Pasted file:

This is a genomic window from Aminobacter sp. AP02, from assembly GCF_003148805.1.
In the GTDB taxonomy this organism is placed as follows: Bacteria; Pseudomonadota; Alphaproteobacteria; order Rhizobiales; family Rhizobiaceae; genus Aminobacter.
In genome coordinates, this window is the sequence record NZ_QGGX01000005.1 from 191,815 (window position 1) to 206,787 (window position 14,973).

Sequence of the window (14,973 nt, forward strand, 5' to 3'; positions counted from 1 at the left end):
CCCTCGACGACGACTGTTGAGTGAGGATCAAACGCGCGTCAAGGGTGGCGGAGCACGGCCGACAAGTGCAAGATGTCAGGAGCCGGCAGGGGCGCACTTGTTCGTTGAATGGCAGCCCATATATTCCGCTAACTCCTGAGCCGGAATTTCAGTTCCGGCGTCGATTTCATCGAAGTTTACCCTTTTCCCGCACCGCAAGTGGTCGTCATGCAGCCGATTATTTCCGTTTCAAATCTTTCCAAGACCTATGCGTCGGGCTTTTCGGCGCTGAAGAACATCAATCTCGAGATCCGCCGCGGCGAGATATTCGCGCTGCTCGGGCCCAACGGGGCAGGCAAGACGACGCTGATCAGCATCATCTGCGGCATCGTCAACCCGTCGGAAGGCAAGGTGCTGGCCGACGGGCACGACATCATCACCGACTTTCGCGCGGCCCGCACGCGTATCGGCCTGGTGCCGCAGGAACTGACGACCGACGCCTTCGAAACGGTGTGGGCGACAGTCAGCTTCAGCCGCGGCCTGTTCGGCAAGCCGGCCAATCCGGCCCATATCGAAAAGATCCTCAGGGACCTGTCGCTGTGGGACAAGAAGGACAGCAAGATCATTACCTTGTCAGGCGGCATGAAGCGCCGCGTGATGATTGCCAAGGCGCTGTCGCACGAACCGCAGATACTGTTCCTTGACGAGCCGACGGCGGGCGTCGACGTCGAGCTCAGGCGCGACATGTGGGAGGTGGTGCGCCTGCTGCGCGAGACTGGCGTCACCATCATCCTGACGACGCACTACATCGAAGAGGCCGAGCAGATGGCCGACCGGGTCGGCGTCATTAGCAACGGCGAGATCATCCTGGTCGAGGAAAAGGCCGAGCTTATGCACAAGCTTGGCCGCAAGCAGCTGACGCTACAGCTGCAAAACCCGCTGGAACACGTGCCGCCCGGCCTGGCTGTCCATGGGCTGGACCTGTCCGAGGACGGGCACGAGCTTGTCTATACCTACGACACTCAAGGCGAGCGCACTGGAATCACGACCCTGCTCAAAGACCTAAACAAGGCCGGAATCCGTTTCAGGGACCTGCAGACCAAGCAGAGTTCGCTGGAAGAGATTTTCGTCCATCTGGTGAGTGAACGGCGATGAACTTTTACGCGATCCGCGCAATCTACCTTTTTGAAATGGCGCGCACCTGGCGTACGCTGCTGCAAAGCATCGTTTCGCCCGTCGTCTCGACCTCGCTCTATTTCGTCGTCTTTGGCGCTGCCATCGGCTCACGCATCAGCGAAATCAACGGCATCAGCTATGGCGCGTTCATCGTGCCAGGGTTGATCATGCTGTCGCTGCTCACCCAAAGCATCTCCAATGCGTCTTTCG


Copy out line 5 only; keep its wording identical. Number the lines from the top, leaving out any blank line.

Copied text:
CCCTCGACGACGACTGTTGAGTGAGGATCAAACGCGCGTCAAGGGTGGCGGAGCACGGCCGACAAGTGCAAGATGTCAGGAGCCGGCAGGGGCGCACTTGTTCGTTGAATGGCAGCCCATATATTCCGCTAACTCCTGAGCCGGAATTTCAGTTCCGGCGTCGATTTCATCGAAGTTTACCCTTTTCCCGCACCGCAAGTGGTCGTCATGCAGCCGATTATTTCCGTTTCAAATCTTTCCAAGACCTATGCGTCGGGCTTTTCGGCGCTGAAGAACATCAATCTCGAGATCCGCCGCGGCGAGATATTCGCGCTGCTCGGGCCCAACGGGGCAGGCAAGACGACGCTGATCAGCATCATCTGCGGCATCGTCAACCCGTCGGAAGGCAAGGTGCTGGCCGACGGGCACGACATCATCACCGACTTTCGCGCGGCCCGCACGCGTATCGGCCTGGTGCCGCAGGAACTGACGACCGACGCCTTCGAAACGGTGTGGGCGACAGTCAGCTTCAGCCGCGGCCTGTTCGGCAAGCCGGCCAATCCGGCCCATATCGAAAAGATCCTCAGGGACCTGTCGCTGTGGGACAAGAAGGACAGCAAGATCATTACCTTGTCAGGCGGCATGAAGCGCCGCGTGATGATTGCCAAGGCGCTGTCGCACGAACCGCAGATACTGTTCCTTGACGAGCCGACGGCGGGCGTCGACGTCGAGCTCAGGCGCGACATGTGGGAGGTGGTGCGCCTGCTGCGCGAGACTGGCGTCACCATCATCCTGACGACGCACTACATCGAAGAGGCCGAGCAGATGGCCGACCGGGTCGGCGTCATTAGCAACGGCGAGATCATCCTGGTCGAGGAAAAGGCCGAGCTTATGCACAAGCTTGGCCGCAAGCAGCTGACGCTACAGCTGCAAAACCCGCTGGAACACGTGCCGCCCGGCCTGGCTGTCCATGGGCTGGACCTGTCCGAGGACGGGCACGAGCTTGTCTATACCTACGACACTCAAGGCGAGCGCACTGGAATCACGACCCTGCTCAAAGACCTAAACAAGGCCGGAATCCGTTTCAGGGACCTGCAGACCAAGCAGAGTTCGCTGGAAGAGATTTTCGTCCATCTGGTGAGTGAACGGCGATGAACTTTTACGCGATCCGCGCAATCTACCTTTTTGAAATGGCGCGCACCTGGCGTACGCTGCTGCAAAGCATCGTTTCGCCCGTCGTCTCGACCTCGCTCTATTTCGTCGTCTTTGGCGCTGCCATCGGCTCACGCATCAGCGAAATCAACGGCATCAGCTATGGCGCGTTCATCGTGCCAGGGTTGATCATGCTGTCGCTGCTCACCCAAAGCATCTCCAATGCGTCTTTCG